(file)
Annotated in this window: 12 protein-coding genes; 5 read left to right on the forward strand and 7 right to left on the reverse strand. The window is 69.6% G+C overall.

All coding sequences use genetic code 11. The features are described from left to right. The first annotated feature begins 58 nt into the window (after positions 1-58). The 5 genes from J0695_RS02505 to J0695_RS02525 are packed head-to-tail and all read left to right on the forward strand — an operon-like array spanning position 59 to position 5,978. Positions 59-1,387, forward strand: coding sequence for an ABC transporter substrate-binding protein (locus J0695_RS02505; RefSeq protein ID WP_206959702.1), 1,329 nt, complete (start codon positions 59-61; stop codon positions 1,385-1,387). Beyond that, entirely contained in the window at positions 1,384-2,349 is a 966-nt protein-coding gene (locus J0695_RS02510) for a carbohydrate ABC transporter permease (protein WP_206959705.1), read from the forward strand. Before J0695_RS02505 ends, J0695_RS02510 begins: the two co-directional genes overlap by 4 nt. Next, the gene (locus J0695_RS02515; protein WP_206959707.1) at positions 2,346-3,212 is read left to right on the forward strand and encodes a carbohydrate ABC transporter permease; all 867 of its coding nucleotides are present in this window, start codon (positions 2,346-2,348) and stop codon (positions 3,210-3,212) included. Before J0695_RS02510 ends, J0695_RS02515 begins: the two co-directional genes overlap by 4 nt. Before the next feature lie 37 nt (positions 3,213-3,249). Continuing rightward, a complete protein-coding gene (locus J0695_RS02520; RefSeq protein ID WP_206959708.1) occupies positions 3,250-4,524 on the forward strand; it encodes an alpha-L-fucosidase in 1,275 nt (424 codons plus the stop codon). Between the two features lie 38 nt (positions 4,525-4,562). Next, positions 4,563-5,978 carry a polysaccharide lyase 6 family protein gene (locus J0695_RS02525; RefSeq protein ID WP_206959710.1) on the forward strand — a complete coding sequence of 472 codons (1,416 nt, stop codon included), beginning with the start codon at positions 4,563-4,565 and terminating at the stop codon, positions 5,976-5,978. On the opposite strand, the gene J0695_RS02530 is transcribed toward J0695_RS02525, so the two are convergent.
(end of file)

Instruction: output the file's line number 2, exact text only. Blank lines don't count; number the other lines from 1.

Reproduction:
All coding sequences use genetic code 11. The features are described from left to right. The first annotated feature begins 58 nt into the window (after positions 1-58). The 5 genes from J0695_RS02505 to J0695_RS02525 are packed head-to-tail and all read left to right on the forward strand — an operon-like array spanning position 59 to position 5,978. Positions 59-1,387, forward strand: coding sequence for an ABC transporter substrate-binding protein (locus J0695_RS02505; RefSeq protein ID WP_206959702.1), 1,329 nt, complete (start codon positions 59-61; stop codon positions 1,385-1,387). Beyond that, entirely contained in the window at positions 1,384-2,349 is a 966-nt protein-coding gene (locus J0695_RS02510) for a carbohydrate ABC transporter permease (protein WP_206959705.1), read from the forward strand. Before J0695_RS02505 ends, J0695_RS02510 begins: the two co-directional genes overlap by 4 nt. Next, the gene (locus J0695_RS02515; protein WP_206959707.1) at positions 2,346-3,212 is read left to right on the forward strand and encodes a carbohydrate ABC transporter permease; all 867 of its coding nucleotides are present in this window, start codon (positions 2,346-2,348) and stop codon (positions 3,210-3,212) included. Before J0695_RS02510 ends, J0695_RS02515 begins: the two co-directional genes overlap by 4 nt. Before the next feature lie 37 nt (positions 3,213-3,249). Continuing rightward, a complete protein-coding gene (locus J0695_RS02520; RefSeq protein ID WP_206959708.1) occupies positions 3,250-4,524 on the forward strand; it encodes an alpha-L-fucosidase in 1,275 nt (424 codons plus the stop codon). Between the two features lie 38 nt (positions 4,525-4,562). Next, positions 4,563-5,978 carry a polysaccharide lyase 6 family protein gene (locus J0695_RS02525; RefSeq protein ID WP_206959710.1) on the forward strand — a complete coding sequence of 472 codons (1,416 nt, stop codon included), beginning with the start codon at positions 4,563-4,565 and terminating at the stop codon, positions 5,976-5,978. On the opposite strand, the gene J0695_RS02530 is transcribed toward J0695_RS02525, so the two are convergent.